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Twelve Astonishing Facts
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5.  Grasses are astonishingly tough and hardy
Grasses are a component of tundra vegetation. A variety of grasses can be found from the freezing poles of the earth all the way to the baking equator. They can survive in the most inhospitable of conditions, from the extreme cold of the tundra, to shifting sand dunes and salty water.
There are growing points at each of the grass stem nodes, as well as at the base of the leaf blades (more on grass structure here). As a result, grasses can tolerate levels of grazing and trampling that would kill many other plants. Grasses can tolerate quite high levels of grazing and trampling.


6.  The multi-billion dollar global companies which have developed based on football and other outdoor sports, ultimately depend on the humble grass plant!

Field sports need grass.

Because of their spreading, ground-covering ability and tolerance to trampling, grasses provide the basis for all of our field sports, from football to rugby and from polo to lawn bowls.
Artificial grass surfaces, such as Astroturf, have admittedly been developed. However, they lack many of the properties of grass, probably most importantly, its softness when landed upon at high speed! Artificial turf will tend to give painful friction burns in equivalent situations.

A whole science of groundsmanship has developed around the careful cosseting of turf pitches for important matches.


7.   There are so many different species and varieties of grass, that there is at least one to fit every type of habitat and growing conditions. 
Many grasses interbreed naturally, producing hybrid species and even genera.
Many different cultivated varieties of grasses have been produced by selective breeding. They are easily bred artificially to produce higher yielding varieties. Different types can also be bred to suit specific local climatic and soil conditions.

More information from IGER  The Institute of Grassland and Environmental Research


8.  For most of the world, grasses provide a main part of people's diet.
Wheat provides flour for bread, pastas and pastries. Corn is the staple in many southern parts of the world. In Asian regions, rice is the most important source of starch for people.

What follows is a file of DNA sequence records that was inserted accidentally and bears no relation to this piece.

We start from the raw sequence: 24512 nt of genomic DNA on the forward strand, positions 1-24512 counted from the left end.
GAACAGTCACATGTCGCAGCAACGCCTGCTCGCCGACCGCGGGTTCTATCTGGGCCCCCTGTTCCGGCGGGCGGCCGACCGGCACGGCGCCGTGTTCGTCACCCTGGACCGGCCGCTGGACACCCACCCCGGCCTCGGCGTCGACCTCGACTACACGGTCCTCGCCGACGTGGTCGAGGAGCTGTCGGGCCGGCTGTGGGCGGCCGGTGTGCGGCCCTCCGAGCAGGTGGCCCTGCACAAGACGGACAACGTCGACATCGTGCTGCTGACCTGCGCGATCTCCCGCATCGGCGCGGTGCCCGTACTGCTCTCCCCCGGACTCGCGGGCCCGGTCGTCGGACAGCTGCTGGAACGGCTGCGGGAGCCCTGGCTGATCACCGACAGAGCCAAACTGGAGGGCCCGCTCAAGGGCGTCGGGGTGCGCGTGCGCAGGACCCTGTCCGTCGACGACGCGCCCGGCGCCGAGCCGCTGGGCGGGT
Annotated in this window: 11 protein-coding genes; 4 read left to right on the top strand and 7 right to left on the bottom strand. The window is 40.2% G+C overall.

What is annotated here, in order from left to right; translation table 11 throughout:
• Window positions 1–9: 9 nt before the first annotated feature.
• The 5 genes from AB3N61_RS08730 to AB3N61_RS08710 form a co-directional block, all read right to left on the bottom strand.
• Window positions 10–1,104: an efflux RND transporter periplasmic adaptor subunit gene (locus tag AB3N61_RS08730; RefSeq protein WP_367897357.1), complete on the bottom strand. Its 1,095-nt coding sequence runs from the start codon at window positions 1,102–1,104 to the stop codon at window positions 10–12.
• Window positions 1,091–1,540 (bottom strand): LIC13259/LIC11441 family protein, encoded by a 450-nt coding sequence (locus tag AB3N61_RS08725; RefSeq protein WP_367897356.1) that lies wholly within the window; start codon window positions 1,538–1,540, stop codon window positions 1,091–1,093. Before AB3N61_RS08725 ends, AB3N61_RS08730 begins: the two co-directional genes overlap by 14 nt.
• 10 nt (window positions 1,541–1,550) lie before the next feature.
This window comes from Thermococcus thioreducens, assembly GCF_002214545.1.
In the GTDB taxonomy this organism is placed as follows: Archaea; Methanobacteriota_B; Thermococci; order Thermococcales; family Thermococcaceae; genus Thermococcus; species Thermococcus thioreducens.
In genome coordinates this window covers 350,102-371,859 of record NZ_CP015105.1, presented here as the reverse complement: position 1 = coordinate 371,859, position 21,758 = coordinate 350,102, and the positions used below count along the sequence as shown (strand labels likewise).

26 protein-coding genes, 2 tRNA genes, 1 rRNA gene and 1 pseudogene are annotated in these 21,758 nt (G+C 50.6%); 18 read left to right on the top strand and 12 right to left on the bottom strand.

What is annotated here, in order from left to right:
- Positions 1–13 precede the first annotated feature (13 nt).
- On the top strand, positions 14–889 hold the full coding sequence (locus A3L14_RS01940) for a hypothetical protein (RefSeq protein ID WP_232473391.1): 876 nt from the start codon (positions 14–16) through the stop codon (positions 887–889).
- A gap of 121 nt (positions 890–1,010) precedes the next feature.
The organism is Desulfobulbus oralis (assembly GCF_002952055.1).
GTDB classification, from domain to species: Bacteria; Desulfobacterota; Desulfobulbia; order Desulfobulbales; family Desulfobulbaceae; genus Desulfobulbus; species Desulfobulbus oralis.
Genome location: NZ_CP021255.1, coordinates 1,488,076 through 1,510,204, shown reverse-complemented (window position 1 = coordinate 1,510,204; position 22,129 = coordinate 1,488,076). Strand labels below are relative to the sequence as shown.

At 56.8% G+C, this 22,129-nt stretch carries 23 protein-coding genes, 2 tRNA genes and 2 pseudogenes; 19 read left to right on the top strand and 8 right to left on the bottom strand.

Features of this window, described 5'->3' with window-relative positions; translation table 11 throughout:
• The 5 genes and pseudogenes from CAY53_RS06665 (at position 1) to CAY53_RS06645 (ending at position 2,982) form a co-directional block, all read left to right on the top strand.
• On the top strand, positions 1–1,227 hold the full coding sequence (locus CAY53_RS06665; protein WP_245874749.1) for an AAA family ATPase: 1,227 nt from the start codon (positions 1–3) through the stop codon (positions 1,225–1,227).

In the year 2000, 208 million hectares (1 hectare = 2.5 acres) of wheat were planted worldwide (Wheat worldwide pdf document).

Corn (maize) is one of the most widely planted grains. In 2002, approximately 139 million hectares of maize
(Corn worldwide)

and 147 million hectares of rice (Rice Worldwide) were harvested.


9.  Caterpillars and grain weevils, deer and pandas also grow big and strong eating grasses.
The caterpillars of this Marbled White butterfly feed on grasses. Grasses are the main food of an amazing range of herbivores.

The caterpillars of many butterflies, such as this Marbled White (left), feed on grasses (wild varieties rather than cultivated ones).

Grass seeds are not only prized as food by humans. Keepers of grain stores have a hard time preventing hosts of other animals, from grain weevils to rats, from gorging on the stored bounty.

Larger herbivores, such as deer, include grasses in their diet, while Pandas depend entirely on bamboo for sustenance.

Grass forms much of the diet of Roe Deer.
Pandas eat only bamboo. Having such a narrow choice of food can provide problems for Pandas.

Many bamboo species have a strange synchronization of flowering, where all the bamboo plants in a given locality will flower at the same time. This takes place in regular cycles which can last from 10 - 120 years, depending on species. Once the plants flower, they all then die. It may take a while before new plants are sufficiently developed to feed the local pandas again.